Africa Media Review for May 1, 2018

African Militant Islamist Groups Again on the Rise
Violent events linked to militant Islamist groups in Africa over the last year increased by 38 percent over the previous 12-month period (2,933 vs. 2,117). This continues an upward trend observed in 2017 after a brief decline in 2016. The surge in activity is not the result of any one factor. Rather, it reflects increases associated with all major militant Islamist groups on the continent—al Shabaab, Boko Haram, Islamic State (ISIS), and al Qaeda in the Islamic Maghreb (AQIM).  Africa Center for Strategic Studies

Gabon Court Orders Prime Minister to Resign, Parliament Dissolved
Gabon’s Constitutional Court on Monday ordered the prime minister to resign and the lower house of parliament dissolved after legislative elections scheduled for the weekend were delayed. The court ruled that Prime Minister Emmanuel Issoze-Ngondet and the National Assembly were no longer legitimate because the government failed to hold the election on time. “The decisions of the Constitutional Court are not to be commented on. They are to be applied,” Issoze-Ngondet said on national television after the ruling. Richard August Onouviet, the president of the National Assembly, also said he accepted the court’s decision. Reuters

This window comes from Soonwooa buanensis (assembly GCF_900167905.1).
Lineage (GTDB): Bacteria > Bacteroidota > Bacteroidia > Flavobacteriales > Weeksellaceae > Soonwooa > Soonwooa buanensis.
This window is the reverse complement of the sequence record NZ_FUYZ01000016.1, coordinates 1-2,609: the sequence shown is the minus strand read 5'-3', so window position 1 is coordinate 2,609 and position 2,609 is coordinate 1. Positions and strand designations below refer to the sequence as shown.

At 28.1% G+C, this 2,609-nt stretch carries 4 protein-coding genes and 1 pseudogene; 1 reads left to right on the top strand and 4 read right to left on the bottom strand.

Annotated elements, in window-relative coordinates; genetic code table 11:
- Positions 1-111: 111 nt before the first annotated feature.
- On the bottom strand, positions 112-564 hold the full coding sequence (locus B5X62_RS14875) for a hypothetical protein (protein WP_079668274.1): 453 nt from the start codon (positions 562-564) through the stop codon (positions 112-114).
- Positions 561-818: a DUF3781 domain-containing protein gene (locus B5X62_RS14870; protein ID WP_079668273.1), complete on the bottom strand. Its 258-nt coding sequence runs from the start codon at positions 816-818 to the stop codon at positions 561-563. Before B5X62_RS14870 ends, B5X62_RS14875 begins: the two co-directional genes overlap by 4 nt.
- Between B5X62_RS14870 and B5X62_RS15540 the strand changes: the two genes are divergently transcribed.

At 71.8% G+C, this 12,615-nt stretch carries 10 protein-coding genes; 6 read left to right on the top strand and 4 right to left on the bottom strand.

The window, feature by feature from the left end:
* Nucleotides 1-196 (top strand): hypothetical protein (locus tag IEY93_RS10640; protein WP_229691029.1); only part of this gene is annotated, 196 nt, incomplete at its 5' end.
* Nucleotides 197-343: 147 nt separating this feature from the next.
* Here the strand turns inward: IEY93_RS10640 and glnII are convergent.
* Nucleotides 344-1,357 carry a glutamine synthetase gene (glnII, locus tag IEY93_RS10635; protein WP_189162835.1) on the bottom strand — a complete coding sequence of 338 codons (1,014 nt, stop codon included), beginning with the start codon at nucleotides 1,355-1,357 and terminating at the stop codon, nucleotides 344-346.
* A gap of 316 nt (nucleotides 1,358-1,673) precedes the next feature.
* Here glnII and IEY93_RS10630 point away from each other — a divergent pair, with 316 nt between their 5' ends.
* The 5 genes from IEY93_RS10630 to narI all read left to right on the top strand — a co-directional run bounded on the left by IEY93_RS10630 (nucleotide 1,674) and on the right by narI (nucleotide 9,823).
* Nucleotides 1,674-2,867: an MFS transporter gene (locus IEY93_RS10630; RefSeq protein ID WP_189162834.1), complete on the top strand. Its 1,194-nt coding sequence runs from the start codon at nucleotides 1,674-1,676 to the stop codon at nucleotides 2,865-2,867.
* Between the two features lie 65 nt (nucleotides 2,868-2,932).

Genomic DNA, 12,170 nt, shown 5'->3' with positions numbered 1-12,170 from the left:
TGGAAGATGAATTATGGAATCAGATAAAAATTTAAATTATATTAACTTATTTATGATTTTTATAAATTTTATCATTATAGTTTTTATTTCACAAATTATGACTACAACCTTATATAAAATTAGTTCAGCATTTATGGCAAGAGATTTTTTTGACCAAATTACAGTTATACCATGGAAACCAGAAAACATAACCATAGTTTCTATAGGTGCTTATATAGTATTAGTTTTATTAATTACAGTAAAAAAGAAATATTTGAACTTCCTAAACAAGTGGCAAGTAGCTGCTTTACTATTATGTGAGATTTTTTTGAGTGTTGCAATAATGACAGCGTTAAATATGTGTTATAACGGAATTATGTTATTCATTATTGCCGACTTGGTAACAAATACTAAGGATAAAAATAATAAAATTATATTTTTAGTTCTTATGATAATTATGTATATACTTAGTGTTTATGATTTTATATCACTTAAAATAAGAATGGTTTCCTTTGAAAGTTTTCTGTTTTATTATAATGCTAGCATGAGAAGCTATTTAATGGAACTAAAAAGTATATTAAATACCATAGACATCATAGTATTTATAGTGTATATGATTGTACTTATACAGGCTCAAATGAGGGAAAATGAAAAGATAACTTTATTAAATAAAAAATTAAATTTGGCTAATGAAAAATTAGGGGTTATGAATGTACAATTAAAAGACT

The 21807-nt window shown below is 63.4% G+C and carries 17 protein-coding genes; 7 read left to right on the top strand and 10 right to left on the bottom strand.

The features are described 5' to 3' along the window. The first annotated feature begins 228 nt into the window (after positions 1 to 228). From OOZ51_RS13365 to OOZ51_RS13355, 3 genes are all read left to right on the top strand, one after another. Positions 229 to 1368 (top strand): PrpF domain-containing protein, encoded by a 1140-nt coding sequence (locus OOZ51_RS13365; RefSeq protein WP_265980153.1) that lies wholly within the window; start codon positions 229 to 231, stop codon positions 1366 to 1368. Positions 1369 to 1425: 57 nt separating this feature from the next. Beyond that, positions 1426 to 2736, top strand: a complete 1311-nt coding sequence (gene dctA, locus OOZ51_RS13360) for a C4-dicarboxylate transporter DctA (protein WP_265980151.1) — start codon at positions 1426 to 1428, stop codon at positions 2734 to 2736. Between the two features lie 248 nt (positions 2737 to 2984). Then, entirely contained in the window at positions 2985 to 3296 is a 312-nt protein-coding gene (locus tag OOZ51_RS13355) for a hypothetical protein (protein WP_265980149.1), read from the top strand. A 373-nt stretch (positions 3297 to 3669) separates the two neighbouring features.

Chad Parliament Approves New Constitution Expanding President’s Powers
Chad’s parliament on Monday overwhelmingly approved a new constitution that expands President Idriss Deby’s powers and could allow him to stay in office until 2033, in a vote boycotted by most opposition lawmakers. The new constitution reimposes a two-term limit scrapped in a 2005 referendum. But it will not be applied retroactively, meaning Deby could serve two terms after the next election in 2021. The constitution now heads to Deby for his signature. Deby’s opponents say that the constitution, which eliminates the post of prime minister and creates a fully presidential system, is aimed at installing a de facto monarchy in Chad, an ally of Western nations fighting jihadist groups in West Africa. VOA

South Sudan Rebels Free Abducted Aid Workers